How to Keep Track of Your SQL Servers

The designers of modern SQL Server environments have many implementation models available to them. Based on the organization’s needs, computing resources can be concentrated in an on-premises data center or distributed among the offerings of multiple cloud providers. There is an infinite number of combinations of in-house and cloud resources that need to be considered when deciding on the type of infrastructure to use.

Options for Computing Infrastructures

There are three main routes that system architects can take when planning enterprise computing infrastructure. Within each choice, numerous variations can be employed to create the right environment to provide for the organization’s business requirements. Over time, some of the initial choices may need to be modified to meet changing demands.

On-premises computing had been the only choice for an IT environment before the introduction of cloud services. In this model, a private data center is used to host a company’s computing resources. It can be run by a third-party provider but offers a dedicated platform that segregates the infrastructure from other customers. This type of infrastructure is often favored by organizations that need total control over the computing environment like governmental agencies and financial institutions. On-premises computing can also be referred to as a private cloud.

Public cloud computing makes use of IT infrastructure that is owned, operated, and managed by a third-party provider. Many different entities can share the provider’s resources and each client manages and accesses their services via a web browser. Less control over configuration decisions can influence the choice of a public cloud solution for some organizations.

Hybrid cloud solutions combine on-premises and cloud resources to offer more flexibility and deployment options than the other models. With the hybrid model, organizations can segregate their mission-critical systems in a more secure on-premises data center while taking advantage of the benefits of the cloud for less sensitive aspects of their environment. Hybrid solutions can also be used to provide additional capacity that is only used when necessary.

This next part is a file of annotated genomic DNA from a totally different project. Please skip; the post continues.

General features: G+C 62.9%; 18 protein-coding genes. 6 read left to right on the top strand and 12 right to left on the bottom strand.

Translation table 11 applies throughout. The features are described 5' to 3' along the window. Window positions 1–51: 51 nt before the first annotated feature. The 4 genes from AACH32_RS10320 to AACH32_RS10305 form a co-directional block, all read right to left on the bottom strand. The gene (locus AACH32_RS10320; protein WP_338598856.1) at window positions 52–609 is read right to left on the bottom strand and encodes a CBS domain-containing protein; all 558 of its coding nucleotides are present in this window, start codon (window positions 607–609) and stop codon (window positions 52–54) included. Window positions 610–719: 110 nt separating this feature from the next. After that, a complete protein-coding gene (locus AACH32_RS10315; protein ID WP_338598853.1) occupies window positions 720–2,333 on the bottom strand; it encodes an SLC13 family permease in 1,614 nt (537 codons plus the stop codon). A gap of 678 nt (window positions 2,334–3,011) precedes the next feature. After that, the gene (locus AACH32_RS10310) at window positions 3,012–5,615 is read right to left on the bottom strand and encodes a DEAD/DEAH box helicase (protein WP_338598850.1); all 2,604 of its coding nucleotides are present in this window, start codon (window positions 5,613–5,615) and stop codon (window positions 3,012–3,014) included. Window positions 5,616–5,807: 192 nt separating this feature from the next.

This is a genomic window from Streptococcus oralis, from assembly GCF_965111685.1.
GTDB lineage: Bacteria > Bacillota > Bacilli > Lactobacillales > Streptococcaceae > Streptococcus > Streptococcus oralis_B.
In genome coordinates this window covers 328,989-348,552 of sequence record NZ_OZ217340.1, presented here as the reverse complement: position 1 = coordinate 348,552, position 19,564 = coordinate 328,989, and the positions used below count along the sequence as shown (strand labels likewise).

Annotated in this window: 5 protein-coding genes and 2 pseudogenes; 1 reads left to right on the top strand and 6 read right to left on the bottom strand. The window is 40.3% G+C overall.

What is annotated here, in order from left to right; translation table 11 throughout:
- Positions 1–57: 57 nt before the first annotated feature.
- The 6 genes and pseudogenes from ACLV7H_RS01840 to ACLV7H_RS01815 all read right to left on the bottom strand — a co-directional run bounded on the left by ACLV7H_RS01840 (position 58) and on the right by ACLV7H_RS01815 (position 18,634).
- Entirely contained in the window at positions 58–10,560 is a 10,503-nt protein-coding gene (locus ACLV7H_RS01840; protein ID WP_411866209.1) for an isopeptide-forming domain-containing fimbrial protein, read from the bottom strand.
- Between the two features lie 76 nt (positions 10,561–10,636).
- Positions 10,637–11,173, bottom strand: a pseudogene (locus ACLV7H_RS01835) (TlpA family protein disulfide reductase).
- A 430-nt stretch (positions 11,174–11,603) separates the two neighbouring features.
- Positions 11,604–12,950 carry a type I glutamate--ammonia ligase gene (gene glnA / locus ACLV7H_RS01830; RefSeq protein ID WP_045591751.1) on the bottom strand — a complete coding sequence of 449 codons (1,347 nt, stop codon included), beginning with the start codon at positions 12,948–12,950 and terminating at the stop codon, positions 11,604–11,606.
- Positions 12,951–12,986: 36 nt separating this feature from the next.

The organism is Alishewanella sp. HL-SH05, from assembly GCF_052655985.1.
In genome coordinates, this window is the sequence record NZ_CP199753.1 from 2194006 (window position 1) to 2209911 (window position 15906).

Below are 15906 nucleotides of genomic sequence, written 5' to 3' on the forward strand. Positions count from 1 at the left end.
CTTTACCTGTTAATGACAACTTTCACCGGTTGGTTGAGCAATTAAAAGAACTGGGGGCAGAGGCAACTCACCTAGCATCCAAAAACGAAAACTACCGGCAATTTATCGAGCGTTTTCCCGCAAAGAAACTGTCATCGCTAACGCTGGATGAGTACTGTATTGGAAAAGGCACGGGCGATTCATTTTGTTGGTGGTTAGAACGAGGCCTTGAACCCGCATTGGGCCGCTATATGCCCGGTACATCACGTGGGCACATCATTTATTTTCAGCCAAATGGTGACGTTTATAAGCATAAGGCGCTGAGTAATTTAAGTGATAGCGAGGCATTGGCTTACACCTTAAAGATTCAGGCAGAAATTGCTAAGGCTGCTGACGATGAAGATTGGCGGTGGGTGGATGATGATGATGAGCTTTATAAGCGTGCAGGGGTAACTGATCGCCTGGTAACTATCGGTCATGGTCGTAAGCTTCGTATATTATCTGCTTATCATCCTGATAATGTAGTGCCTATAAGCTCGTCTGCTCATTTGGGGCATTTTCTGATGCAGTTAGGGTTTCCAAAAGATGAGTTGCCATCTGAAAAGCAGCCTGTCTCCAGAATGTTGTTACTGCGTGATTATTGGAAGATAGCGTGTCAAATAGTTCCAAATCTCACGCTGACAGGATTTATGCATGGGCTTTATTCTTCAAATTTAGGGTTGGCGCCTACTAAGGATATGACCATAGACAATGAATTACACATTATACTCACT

Differentiating Factors of Computing Models

There are some significant differences in what on-premises and cloud computing environments offer their users. Each model has certain advantages and disadvantages that make them more or less appropriate for specific business requirements. Some of the main differences are in the following areas.

  • Security is enhanced in a private cloud or on-premises implementations. Data and communication are restricted to a private network and hardware that is not accessible by other clients or the cloud providers. This is the main reason that banks and other organizations that consider security their top priority opt for this computing model.

  • Flexibility is an area where the private cloud shines as the infrastructure can be tailored to perfectly fit the needs of an organization. Public cloud offerings may be limited in the configuration options from which customers can choose.

  • Scalability issues can usually be addressed more easily with public cloud solutions. The immense resources at the disposal of public cloud vendors allow clients to easily scale up and down to deal with changing business requirements. An on-premises infrastructure does not lend itself to being easily scaled and organizations end up with equipment that remains dormant for much of the year until needed to handle usage spikes.

  • Cost is often a major factor that influences business decisions. Public cloud solutions enable organizations to pay for just the resources they use without the associated costs of purchasing, powering, and maintaining hardware.

Hybrid cloud solutions allow the possibility of a stepwise migration path that proceeds gradually or only impacts certain infrastructure components. They combine some of the most attractive aspects of both on-premises and public cloud options and give customers more control over how critical systems are handled.

Maintaining Your SQL Server Environment

However you construct your SQL Server database environment, you need the ability to quickly and accurately take stock of your systems no matter where they are located. You need tools that can identify all of your resources from a centralized location and permit you to interrogate the systems to ensure they are operating efficiently.

IDERA’s SQL Inventory Manager enables your database team to keep an eye on all of your SQL Server instances no matter which type of computing model the organization adopts. The tool supports physical and virtual SQL Server instances located on-premises or with cloud providers. It provides insight into your entire SQL Server environment from a unified platform.

SQL Inventory Manager discovers new SQL Server instances to help address the problem of server sprawl. The ease at which new instances can be created in the cloud makes server sprawl a real issue with many organizations. Scans can be scheduled to run automatically to find any new servers that have popped up in your environment.

A graphical inventory explorer and the ability to define tags for SQL Servers allow granular management of your database instances. The information in inventory reports includes top databases by growth, space utilization, and lists of applications running on each instance. Health checks and alerts on a wide variety of database metrics keep you informed and able to address potential issues before they rise to the level of customer-impacting problems. SQL Inventory Manager provides an up to the minute snapshot of your SQL Servers wherever they are hosted.

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